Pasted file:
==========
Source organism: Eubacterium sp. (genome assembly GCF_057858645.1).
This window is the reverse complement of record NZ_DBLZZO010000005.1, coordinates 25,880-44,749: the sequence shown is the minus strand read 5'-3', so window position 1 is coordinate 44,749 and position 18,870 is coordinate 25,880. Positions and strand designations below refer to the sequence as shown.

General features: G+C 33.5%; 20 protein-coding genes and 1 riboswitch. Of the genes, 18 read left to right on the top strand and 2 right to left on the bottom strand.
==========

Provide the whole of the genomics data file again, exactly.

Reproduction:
Source organism: Eubacterium sp. (genome assembly GCF_057858645.1).
This window is the reverse complement of record NZ_DBLZZO010000005.1, coordinates 25,880-44,749: the sequence shown is the minus strand read 5'-3', so window position 1 is coordinate 44,749 and position 18,870 is coordinate 25,880. Positions and strand designations below refer to the sequence as shown.

General features: G+C 33.5%; 20 protein-coding genes and 1 riboswitch. Of the genes, 18 read left to right on the top strand and 2 right to left on the bottom strand.